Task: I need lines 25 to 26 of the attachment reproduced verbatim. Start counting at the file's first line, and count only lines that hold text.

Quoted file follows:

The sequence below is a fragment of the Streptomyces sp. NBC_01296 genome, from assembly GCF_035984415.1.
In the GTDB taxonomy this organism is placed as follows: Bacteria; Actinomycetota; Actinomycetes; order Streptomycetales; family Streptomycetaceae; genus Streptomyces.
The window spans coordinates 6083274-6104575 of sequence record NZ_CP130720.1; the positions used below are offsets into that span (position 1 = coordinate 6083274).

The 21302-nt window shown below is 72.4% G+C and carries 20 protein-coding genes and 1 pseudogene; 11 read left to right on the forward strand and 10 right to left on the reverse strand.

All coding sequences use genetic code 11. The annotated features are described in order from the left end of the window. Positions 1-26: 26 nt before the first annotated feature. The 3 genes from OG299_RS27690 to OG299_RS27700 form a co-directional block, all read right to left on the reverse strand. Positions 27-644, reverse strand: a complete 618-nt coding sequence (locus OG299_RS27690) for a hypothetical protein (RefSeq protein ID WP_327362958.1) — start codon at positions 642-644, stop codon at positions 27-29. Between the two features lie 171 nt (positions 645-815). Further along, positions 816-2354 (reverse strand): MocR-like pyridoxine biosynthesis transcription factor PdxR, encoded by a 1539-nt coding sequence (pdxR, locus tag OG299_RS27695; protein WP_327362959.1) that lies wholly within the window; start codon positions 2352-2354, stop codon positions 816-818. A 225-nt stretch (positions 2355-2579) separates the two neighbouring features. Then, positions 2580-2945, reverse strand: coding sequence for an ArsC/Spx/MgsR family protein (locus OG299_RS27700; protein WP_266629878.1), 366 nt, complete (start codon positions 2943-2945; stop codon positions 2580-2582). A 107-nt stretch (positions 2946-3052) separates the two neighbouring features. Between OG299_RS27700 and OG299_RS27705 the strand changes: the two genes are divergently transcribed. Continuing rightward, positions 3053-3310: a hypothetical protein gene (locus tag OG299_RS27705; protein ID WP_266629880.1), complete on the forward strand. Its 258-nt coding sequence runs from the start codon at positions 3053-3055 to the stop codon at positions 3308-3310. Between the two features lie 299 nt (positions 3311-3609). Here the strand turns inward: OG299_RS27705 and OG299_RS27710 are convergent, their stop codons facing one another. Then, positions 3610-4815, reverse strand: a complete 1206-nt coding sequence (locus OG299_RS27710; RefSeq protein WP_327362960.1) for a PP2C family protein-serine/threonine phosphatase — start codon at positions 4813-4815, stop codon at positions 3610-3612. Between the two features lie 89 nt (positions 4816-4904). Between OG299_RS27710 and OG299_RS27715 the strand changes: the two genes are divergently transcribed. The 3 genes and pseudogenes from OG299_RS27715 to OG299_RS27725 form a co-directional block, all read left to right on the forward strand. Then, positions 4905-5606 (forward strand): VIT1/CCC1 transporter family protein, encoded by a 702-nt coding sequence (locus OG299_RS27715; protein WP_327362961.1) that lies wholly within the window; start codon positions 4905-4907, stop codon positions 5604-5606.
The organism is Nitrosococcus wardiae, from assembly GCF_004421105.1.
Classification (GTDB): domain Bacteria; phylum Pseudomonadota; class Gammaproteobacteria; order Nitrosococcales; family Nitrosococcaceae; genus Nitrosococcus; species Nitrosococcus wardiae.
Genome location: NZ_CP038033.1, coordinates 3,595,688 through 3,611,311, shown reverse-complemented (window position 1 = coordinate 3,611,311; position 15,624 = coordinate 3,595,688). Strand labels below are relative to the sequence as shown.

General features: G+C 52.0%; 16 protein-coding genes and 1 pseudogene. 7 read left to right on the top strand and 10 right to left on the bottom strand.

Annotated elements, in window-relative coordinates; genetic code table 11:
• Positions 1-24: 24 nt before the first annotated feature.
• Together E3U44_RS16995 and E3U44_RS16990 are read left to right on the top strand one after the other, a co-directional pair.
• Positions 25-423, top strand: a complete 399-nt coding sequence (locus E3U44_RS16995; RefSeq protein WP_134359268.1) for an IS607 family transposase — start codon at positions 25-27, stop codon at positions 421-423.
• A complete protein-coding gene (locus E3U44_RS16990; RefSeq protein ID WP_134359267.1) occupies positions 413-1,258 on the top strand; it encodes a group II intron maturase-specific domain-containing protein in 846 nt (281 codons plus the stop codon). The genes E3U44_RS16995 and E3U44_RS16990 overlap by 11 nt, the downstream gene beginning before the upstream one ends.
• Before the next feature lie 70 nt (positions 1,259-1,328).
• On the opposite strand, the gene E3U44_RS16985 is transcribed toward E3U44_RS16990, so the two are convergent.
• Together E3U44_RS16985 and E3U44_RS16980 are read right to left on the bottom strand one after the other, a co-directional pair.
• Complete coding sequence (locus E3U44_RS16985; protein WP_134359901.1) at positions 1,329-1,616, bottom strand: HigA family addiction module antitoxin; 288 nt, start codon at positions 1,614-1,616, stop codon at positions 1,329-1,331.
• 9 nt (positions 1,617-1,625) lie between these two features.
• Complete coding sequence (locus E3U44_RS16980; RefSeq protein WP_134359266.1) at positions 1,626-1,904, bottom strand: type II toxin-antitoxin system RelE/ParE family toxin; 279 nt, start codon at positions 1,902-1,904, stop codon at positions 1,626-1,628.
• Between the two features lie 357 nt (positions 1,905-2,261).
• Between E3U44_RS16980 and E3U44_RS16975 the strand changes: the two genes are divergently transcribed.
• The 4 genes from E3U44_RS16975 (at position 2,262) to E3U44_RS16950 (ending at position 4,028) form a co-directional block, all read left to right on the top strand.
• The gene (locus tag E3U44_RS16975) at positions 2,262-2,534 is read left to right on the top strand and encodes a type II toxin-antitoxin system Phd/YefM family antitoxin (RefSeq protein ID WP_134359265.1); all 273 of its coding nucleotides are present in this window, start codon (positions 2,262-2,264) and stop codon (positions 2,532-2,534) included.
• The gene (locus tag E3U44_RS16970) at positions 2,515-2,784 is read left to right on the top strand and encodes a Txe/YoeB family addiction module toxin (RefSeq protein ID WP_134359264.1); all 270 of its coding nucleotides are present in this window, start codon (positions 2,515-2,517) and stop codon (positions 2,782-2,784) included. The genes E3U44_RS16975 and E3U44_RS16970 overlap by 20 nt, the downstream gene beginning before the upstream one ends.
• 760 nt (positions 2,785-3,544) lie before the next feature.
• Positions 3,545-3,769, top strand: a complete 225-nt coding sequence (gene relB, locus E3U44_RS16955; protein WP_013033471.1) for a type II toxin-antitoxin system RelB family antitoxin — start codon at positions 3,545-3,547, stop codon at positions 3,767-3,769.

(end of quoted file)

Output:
• The gene (locus tag E3U44_RS16970) at positions 2,515-2,784 is read left to right on the top strand and encodes a Txe/YoeB family addiction module toxin (RefSeq protein ID WP_134359264.1); all 270 of its coding nucleotides are present in this window, start codon (positions 2,515-2,517) and stop codon (positions 2,782-2,784) included. The genes E3U44_RS16975 and E3U44_RS16970 overlap by 20 nt, the downstream gene beginning before the upstream one ends.
• 760 nt (positions 2,785-3,544) lie before the next feature.